One strongly recurring theme (or a constant — after all, I haven’t seen every series yet) of characters in HBO shows is that their character arcs have downward trajectories. They enter the series (speaking in sweeping generalizations now) largely unencumbered by life-altering problems, and, as the series progresses, that changes. In shows like this, there are few stories of redemption where a character’s lot improves from where he was at the beginning (notable exception: Bubbles on The Wire). So it comes as no surprise that this is happening to the characters in Luck.
Cool-guy/degenerate gambler Jerry is (pretty predictably) the latest victim of HBOitis. He’s back with Lester, who is Hannibal Lectering him out of his duffel bag of money at the poker table. When he moves to Lester’s restaurant in Chinatown for a real game, Jerry continues to fall deeper and deeper down his rabbit hole. This is necessary for the world that David Milch and Michael Mann have created for Luck. It is one where no one worth a damn would exist, at least not as a spectator. Jerry needs the greatest flaw because he’s too intelligent and charming to stay at the bottom.
Surprisingly, Marcus, Renzo and Lonnie push aside this gloom and doom for a brief, spectacular moment to rescue Jerry from his addiction. This display of friendship is unusual because the other characters seem completely devoid of affection for each other. These four men, despite their collective ineptitude and general unpleasantness, are a family. They’re all they’ve got, and that’s at once depressing and reassuring against the bleak landscape of Luck.
The other constant of HBO series is that main female cast members shall appear topless. It’s all but a commandment. You know, sort of just for shits. In this case, after Rosie’s triumphant return and thrilling victory on Walter’s horse (featuring ludicrous camera angles), she has a Cajun connection with Leon the jockey. Even if Leon can’t make weight or never rides a horse again, he’s got to be pretty pleased with himself. But the point, if there is a point, is that HBO routinely marks its territory with the breasts of its main characters.
HBO trends aside, Ace continues his undetermined machinations in the underworld with the help of Dennis Farina and the Boy Wonder. This time he plots his dastardly scheme with the help of a particularly sleazy Michael Gambon on a boat. Until these plans take a more clear form, Ace and The Greek are going to continue to dwell at the back of our minds as the show’s least compelling characters.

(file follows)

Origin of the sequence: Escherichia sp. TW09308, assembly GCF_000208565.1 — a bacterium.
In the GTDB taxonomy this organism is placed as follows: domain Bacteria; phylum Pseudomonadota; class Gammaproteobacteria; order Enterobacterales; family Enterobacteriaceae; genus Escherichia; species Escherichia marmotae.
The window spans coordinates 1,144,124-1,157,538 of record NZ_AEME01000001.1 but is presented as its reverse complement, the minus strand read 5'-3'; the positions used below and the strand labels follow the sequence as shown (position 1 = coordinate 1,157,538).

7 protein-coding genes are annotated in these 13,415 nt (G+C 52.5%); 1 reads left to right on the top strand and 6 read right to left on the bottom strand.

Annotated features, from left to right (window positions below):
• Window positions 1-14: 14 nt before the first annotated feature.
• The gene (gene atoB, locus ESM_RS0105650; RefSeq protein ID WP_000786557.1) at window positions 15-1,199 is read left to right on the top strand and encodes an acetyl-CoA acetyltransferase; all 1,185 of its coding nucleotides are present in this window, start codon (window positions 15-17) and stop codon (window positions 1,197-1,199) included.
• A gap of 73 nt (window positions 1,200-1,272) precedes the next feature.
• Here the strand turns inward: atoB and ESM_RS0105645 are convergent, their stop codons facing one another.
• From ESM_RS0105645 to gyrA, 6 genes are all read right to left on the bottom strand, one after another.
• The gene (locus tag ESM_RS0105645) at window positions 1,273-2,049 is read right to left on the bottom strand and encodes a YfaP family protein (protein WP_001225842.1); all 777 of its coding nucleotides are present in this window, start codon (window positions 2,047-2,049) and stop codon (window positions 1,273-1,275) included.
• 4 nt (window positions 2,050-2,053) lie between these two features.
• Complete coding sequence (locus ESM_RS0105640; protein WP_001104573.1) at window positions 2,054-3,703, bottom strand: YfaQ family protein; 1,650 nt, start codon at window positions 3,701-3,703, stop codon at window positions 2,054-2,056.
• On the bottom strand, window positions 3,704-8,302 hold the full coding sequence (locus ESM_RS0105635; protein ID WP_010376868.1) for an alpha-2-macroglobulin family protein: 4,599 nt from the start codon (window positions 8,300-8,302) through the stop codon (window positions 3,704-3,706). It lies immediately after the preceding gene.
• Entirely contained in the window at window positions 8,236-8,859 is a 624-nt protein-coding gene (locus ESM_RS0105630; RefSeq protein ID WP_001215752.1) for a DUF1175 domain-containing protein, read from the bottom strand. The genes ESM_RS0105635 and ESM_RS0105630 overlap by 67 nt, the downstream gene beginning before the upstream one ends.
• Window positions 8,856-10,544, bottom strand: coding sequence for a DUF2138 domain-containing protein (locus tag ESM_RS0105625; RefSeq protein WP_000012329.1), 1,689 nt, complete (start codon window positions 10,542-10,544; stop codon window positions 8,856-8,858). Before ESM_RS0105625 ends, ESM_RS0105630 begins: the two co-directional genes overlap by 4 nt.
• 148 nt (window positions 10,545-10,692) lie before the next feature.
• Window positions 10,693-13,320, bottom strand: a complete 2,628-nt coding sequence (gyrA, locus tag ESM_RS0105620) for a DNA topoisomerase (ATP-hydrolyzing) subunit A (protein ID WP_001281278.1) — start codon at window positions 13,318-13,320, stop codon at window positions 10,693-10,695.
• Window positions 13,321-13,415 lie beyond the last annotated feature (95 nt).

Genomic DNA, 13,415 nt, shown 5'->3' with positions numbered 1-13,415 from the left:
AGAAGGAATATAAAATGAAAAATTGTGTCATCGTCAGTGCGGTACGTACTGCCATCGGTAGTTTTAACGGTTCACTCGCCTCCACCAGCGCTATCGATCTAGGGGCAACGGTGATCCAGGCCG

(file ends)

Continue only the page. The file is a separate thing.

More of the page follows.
Character Power Rankings
1. Rosie – Up 3
She’s the bright light in the center of the show, and she actually wins her first race at Santa Anita. This time she earned her rank.
2. Walter Smith – No Change
He’s still gruff and likable, and he’s a little happier now that Rosie is back and winning for him. Even so, the stench of despair hangs on him so much as to be a self-fulfilling prophecy.
3. Marcus – Up 7
TWIST! Last week he was just an asshole, but this week he’s a hero who saves Jerry’s life (sorta).
4. Renzo – Down 1
Renzo didn’t have as strong a role in this episode as previous, but he still helps in Marcus’ plot to save Jerry.
5. Lonnie – Up 4
Again, he helps to save Jerry from the fiendish Lester, but I still don’t like him. He’s just too dumb.
6. Jerry – Down 5
Jerry’s fall from grace is spectacular, and there’s no sign he’ll get back on the horse (ha. ha.). If he does, it will be as a direct result of his strong support.
7. Leon – No Rank
He’s working his tail off. And he’s banging Rosie. Bonus points.
8. Turo Escalante – Down 1
Escalante’s a jerk, but that’s nothing new. He gets a slight drop for another standard performance.
9. Chester “Ace” Bernstein – Down 4
If I’m reading the poster correctly, Ace and The Greek are supposed to be the main storyline, right? This is not yet the case, and that’s disappointing.
10. Joey Rathburn – Down 2
He’s become a raving lunatic with top jockey Ronnie Jenkins joining the lotus-eaters on the beach, and it’s getting harder to watch.
Dropped from the rankings: Gus “The Greek” Demitriou